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April 27, 2108

Victor Lopez doesn’t allow even the smallest variation in his products. He can’t.

Global Medical Industries supplies the medical, aerospace and automotive industries, where being off by even a fraction of a millimeter could spell the difference between life and death.

The local company has finished its first year in business without one single part being returned because it wasn’t made correctly. Lopez is understandably proud of that.

Even so, the founder, president and CEO has prepared for that day. Lopez said he’ll evaluate the problem and what caused it, fix it if he can – or replace it if he can’t.

His approach to business earned him this year’s Entrepreneur of Integrity Award from the Better Business Bureau of Northern Indiana. Lopez received a crystal statue Thursday at the 13th annual Torch Awards for Marketplace Ethics luncheon.

About 400 people attended the event at the Parkview Mirro Center for Research and Innovation.

The awards recognize businesses, nonprofits and individuals who “do it right,” according to BBB officials. Recipients included nine high school and college students who received scholarships.

Each individual or business was introduced along with a story about a time when they confronted a dilemma and responded by making an ethically sound decision.

“A few bucks is not going to make anybody richer, so throw it away and remake it,” Lopez said of his philosophy. “It’s better to be safe than sorry.”

Business winners were Aaron’s Oriental Rug Gallery, Cottage Flowers, Korte Does It All and Preferred Automotive Group

Bob Anderson, who owns Aaron’s, allows customers to take several expensive rugs home on the honor system “to see what really works best in their lighting and in their home.”

Jerry Schowe, owner of Cottage Flowers, never wants to take customers for granted.

“We treat every day like the first day in business,” he said.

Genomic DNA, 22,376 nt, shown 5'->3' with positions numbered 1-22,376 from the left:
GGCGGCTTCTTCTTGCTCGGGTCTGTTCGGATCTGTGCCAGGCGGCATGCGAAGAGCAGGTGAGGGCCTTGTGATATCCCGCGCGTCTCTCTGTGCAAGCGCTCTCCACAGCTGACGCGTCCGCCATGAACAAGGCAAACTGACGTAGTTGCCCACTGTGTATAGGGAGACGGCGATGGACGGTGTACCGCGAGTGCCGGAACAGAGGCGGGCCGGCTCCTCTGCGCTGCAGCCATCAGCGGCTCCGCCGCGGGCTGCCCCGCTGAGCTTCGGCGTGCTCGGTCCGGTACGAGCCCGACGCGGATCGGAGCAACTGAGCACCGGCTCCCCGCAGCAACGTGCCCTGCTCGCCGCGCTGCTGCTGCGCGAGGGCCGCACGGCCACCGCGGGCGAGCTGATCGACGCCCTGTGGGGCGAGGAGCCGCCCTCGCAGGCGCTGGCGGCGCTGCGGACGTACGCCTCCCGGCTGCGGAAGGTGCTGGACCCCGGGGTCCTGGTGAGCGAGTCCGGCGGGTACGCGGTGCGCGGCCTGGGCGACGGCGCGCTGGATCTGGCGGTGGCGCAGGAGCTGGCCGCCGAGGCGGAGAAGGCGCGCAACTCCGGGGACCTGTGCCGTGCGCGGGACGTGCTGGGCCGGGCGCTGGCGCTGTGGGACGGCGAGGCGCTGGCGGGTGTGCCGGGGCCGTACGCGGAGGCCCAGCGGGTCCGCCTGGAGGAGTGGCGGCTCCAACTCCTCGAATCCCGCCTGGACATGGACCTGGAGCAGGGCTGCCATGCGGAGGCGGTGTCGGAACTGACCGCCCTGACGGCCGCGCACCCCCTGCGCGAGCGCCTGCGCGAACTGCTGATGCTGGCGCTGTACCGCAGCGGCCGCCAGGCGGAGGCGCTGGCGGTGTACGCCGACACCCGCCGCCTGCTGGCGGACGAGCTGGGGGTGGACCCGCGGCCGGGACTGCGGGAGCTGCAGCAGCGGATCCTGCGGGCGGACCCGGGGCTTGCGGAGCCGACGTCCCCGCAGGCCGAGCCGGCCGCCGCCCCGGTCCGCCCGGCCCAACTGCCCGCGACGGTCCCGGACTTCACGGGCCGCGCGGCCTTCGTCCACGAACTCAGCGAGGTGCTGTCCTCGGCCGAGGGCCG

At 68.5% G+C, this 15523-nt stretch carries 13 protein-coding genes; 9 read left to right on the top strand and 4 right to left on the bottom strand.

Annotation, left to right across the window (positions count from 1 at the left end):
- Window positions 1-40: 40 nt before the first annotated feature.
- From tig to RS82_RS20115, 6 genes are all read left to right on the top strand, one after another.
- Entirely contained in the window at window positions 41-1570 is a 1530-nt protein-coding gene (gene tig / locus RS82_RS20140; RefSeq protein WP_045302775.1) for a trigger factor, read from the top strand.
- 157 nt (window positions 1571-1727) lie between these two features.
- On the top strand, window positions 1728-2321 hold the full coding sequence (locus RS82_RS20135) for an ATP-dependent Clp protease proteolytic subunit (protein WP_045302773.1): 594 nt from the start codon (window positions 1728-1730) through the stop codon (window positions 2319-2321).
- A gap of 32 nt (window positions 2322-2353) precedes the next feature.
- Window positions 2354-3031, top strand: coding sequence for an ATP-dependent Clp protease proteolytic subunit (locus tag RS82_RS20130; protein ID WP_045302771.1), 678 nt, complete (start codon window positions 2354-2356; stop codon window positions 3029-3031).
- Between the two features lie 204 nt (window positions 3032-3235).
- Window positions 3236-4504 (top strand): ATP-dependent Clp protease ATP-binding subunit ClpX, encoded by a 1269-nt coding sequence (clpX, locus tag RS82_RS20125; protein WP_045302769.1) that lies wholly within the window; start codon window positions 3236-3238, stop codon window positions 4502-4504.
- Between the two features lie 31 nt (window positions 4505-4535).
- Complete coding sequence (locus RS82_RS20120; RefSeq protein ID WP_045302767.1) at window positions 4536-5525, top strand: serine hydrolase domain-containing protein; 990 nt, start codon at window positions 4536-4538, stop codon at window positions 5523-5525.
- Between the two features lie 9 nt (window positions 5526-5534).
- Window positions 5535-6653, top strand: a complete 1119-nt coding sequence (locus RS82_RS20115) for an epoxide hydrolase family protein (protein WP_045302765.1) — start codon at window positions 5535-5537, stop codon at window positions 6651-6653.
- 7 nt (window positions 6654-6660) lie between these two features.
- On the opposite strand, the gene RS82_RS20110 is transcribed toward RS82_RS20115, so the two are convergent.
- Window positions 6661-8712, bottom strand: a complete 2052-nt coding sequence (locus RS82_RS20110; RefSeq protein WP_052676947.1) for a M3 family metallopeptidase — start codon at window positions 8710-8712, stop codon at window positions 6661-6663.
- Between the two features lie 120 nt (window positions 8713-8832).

Korte’s staff was complimented for its phone manners, arriving on time, wearing protective booties inside customers’ homes and never leaving a mess.

Jay Leonard, who owns Preferred, joked about his industry’s reputation. But he also talked about his vow to do things differently.

Leonard’s wife refused his first marriage proposal because, she said, he worked too much. He was a salesman at a new-car lot, where he worked 12 hours a day. Two weeks after she turned him down, Leonard launched his own business and made a promise to his fiancée.

Now, he makes it home for dinner. And so does his staff. Preferred’s lots close at 5, 6, or 7 p.m., depending on the day of the week.

Volunteer Center, which matches volunteers with local nonprofits and individuals in need of help, was chosen in the nonprofit category. Embassy Theatre Foundation, which preserves and operates the historic Embassy Theatre, was named Pillar of the Community.

Shirley Woods, a community activist and founder of the Euell A. Wilson Community Center, was recognized as the Individual of Integrity.

After her son, Euell Wilson, died suddenly, Woods wanted to honor his memory and help local youth stay out of trouble. She started by inviting neighborhood kids to gather in her backyard after school to play games and learn Christian values.

Some years later, a young woman approached Woods in the grocery and said she’d grown into a happy and successful person because of the program’s influence.

Woods, who received the day’s only standing ovation, was visibly touched by the memory.

She said, “I could have just passed out in Walmart.”

sslater@jg.net

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